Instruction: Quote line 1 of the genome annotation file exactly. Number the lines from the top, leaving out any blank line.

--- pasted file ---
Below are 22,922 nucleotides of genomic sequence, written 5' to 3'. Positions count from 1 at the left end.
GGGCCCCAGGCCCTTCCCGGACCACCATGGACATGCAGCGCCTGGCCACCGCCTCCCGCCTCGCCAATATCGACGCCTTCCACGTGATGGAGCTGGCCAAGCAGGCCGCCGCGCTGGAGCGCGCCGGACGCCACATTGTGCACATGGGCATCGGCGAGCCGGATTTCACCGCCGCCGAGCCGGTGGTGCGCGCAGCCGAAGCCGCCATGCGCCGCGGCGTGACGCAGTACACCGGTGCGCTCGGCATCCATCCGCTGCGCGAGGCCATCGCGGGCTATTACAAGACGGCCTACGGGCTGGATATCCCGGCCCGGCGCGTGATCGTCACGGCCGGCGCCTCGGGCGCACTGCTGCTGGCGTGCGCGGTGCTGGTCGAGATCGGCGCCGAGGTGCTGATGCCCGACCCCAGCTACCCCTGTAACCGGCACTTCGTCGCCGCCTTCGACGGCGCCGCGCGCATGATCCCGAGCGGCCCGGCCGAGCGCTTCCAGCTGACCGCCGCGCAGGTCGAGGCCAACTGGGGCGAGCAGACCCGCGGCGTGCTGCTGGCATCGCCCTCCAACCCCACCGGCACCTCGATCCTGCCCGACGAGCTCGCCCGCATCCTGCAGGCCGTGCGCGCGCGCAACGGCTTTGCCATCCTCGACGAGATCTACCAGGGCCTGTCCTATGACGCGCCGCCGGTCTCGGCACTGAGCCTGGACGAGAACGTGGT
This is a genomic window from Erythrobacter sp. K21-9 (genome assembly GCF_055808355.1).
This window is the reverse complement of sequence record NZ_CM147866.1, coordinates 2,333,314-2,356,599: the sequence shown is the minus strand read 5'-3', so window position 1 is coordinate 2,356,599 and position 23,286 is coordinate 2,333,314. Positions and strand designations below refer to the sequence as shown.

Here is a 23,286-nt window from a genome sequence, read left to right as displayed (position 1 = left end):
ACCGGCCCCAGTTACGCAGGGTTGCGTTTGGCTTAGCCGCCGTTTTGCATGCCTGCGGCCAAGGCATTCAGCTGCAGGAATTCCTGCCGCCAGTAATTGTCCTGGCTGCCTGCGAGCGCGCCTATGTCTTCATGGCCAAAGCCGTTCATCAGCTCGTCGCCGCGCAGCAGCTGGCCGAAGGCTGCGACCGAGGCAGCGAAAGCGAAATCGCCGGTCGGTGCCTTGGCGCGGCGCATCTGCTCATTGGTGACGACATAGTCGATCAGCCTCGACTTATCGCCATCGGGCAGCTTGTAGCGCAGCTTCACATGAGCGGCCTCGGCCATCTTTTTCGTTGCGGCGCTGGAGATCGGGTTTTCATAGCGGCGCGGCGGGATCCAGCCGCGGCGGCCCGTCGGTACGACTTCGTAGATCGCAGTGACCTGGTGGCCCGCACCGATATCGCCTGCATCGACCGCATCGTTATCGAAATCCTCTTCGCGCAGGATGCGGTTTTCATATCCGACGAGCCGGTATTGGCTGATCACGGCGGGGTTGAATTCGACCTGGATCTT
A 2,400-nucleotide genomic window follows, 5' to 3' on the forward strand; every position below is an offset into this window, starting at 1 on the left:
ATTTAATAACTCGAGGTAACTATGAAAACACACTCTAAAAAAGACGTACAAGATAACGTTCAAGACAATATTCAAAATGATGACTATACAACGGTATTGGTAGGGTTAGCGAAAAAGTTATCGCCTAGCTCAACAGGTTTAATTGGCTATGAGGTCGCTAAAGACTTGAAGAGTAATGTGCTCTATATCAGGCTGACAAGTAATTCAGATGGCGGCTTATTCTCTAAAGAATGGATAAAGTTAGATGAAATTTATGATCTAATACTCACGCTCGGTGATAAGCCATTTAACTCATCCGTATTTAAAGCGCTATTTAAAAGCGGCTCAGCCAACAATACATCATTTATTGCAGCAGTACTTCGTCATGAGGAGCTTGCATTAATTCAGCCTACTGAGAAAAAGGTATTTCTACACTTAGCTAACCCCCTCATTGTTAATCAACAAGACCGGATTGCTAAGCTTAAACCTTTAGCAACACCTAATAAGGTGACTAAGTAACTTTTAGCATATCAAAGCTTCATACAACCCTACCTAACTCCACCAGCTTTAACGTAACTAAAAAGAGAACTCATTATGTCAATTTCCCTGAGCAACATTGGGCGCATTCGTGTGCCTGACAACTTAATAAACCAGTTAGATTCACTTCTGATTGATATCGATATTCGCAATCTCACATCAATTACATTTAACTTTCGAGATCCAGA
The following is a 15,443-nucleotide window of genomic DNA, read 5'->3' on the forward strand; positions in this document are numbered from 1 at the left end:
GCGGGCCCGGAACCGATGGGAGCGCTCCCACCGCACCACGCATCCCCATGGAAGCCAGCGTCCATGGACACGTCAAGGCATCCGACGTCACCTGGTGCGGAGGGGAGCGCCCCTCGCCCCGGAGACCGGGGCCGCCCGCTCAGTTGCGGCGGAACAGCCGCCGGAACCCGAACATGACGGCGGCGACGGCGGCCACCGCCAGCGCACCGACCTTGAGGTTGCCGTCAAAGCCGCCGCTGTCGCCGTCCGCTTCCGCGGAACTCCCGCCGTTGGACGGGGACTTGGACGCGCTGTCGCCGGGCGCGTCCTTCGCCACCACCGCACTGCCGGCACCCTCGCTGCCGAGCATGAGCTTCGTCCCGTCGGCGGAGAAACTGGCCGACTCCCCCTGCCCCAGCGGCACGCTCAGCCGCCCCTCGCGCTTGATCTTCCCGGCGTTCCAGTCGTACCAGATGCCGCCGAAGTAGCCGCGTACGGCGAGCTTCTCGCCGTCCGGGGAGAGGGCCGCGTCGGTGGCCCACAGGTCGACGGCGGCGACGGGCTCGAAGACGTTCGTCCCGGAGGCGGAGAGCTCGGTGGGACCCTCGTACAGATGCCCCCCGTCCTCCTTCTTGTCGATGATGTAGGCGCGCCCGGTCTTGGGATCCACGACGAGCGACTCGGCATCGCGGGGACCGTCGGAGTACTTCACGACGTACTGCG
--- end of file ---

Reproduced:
Below are 22,922 nucleotides of genomic sequence, written 5' to 3'. Positions count from 1 at the left end.